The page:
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The task of INTEGRAL, ESA's International Gamma-Ray Astrophysics Laboratory, is to gather some of the most energetic radiation that comes from space. The spacecraft was launched on 17 October 2002 and it's helping to solve some of the biggest mysteries in astronomy.

The mission is dedicated to the fine spectroscopy (E/∆E = 500) and fine imaging (angular resolution: 12 arcmin FWHM) of celestial gamma-ray sources in the energy range 15 keV to 10 MeV with concurrent source monitoring in the X-ray (4-35 keV) and optical (V-band, 550 nm) energy ranges.

Gamma-rays are even more powerful than the X-rays used in medical examinations. Fortunately, the Earth's atmosphere acts as a shield to protect us from this dangerous cosmic radiation. However, this means that gamma-rays from astronomical sources can only be detected by satellites. INTEGRAL is the most sensitive gamma-ray observatory ever launched.

INTEGRAL is a truly international mission with the participation of all member states of ESA plus the United States, Russia, Czech Republic, and Poland. ESA appointed Alenia Spazio, Italy, as industrial prime contractor, responsible for the design, integration and testing of the satellite. On board, four instruments from teams led by scientists in Italy, France, Germany, Denmark, and Spain are today gathering and analysing the gamma-rays from space. A Russian Proton rocket successfully placed the spacecraft into orbit. ESA and NASA ground stations are keeping in touch with INTEGRAL. The mission operations centre responsible for satellite control is located at ESOC in Germany. The INTEGRAL Science Operations Centre (ISOC) at Noordwijk, the Netherlands, is providing the observation plan, and Switzerland hosts the centre for the scientific data, the INTEGRAL Science Data Centre (ISDC).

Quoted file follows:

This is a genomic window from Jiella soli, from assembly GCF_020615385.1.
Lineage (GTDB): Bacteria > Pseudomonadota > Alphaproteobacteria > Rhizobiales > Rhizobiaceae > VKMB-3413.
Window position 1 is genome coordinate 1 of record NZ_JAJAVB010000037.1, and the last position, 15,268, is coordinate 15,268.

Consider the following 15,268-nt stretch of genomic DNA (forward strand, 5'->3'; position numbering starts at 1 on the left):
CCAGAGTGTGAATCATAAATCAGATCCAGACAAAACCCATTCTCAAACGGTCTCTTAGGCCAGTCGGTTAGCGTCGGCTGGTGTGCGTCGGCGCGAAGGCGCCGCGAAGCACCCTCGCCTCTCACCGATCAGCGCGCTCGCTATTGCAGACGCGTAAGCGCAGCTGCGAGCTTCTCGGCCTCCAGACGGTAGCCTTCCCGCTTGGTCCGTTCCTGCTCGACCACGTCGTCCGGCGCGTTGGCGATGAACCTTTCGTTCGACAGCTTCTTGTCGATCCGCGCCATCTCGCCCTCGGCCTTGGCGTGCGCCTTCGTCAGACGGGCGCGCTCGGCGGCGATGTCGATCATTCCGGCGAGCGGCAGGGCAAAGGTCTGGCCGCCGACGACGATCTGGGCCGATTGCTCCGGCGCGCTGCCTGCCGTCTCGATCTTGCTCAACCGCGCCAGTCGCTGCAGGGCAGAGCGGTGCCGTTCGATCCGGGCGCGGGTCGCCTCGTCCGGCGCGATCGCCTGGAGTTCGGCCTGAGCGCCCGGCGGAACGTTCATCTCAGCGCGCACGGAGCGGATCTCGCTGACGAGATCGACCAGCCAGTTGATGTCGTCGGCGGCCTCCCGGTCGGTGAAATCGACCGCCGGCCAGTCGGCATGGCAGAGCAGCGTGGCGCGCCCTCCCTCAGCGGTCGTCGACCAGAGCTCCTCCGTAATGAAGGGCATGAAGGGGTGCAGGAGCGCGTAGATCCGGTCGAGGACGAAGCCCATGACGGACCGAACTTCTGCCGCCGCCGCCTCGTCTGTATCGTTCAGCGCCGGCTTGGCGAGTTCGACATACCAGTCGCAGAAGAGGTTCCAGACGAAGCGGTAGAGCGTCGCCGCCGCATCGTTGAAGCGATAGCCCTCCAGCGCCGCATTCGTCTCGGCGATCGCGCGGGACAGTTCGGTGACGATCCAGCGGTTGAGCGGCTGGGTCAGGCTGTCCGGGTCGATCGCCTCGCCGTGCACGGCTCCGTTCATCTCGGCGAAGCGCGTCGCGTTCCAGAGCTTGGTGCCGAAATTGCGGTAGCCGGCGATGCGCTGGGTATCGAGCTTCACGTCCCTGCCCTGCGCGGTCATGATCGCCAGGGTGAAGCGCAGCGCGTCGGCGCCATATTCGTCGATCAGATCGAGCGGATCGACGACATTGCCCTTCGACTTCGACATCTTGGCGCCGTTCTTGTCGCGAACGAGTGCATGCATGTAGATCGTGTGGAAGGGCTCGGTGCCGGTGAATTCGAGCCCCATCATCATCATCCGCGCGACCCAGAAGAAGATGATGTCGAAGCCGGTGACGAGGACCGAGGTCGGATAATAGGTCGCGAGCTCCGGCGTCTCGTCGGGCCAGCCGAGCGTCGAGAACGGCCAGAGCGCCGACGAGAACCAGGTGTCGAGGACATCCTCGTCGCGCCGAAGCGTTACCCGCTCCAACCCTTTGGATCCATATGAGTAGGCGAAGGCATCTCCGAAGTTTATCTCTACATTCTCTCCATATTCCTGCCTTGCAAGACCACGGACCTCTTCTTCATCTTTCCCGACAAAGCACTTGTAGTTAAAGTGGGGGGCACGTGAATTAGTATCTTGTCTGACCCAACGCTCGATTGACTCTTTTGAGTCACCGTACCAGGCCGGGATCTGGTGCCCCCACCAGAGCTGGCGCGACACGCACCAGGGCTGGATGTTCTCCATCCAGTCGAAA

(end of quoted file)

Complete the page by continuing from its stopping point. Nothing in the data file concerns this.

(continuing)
The Orbit

Every three days INTEGRAL orbits the Earth once. The spacecraft spends most of its time at the furthest parts of its orbit, at an altitude higher than 40 000 kilometres, well outside the Earth's radiation belts, to avoid background radiation effects. From here ESA's gamma-ray observatory sends back to Earth new information about the most exciting phenomena in the universe. It reports on violent explosions, the formation of elements, black holes and other exotic objects in our Milky Way, the cosmic neighbourhood and much further, in distant galaxies at the edge of the observable universe.

The Spacecraft

Standing 5 metres high and more than 4 tonnes in weight, the INTEGRAL spacecraft is impressive. The satellite has two main parts:

  • The service module is the lower part of the satellite and contains all spacecraft subsystems
  • The payload module is mounted on the service module and carries the scientific instruments.

SPI Instrument

To limit the costs of the mission the service module is a rebuild of the one developed for XMM-Newton, ESA's X-ray Multi-Mirror satellite. It is a closed structure made of composite material, a combination of aluminium and carbon fibre. It houses the satellite systems, including solar power generation, power conditioning and control, data handling, telecommunications and thermal, attitude and orbit control.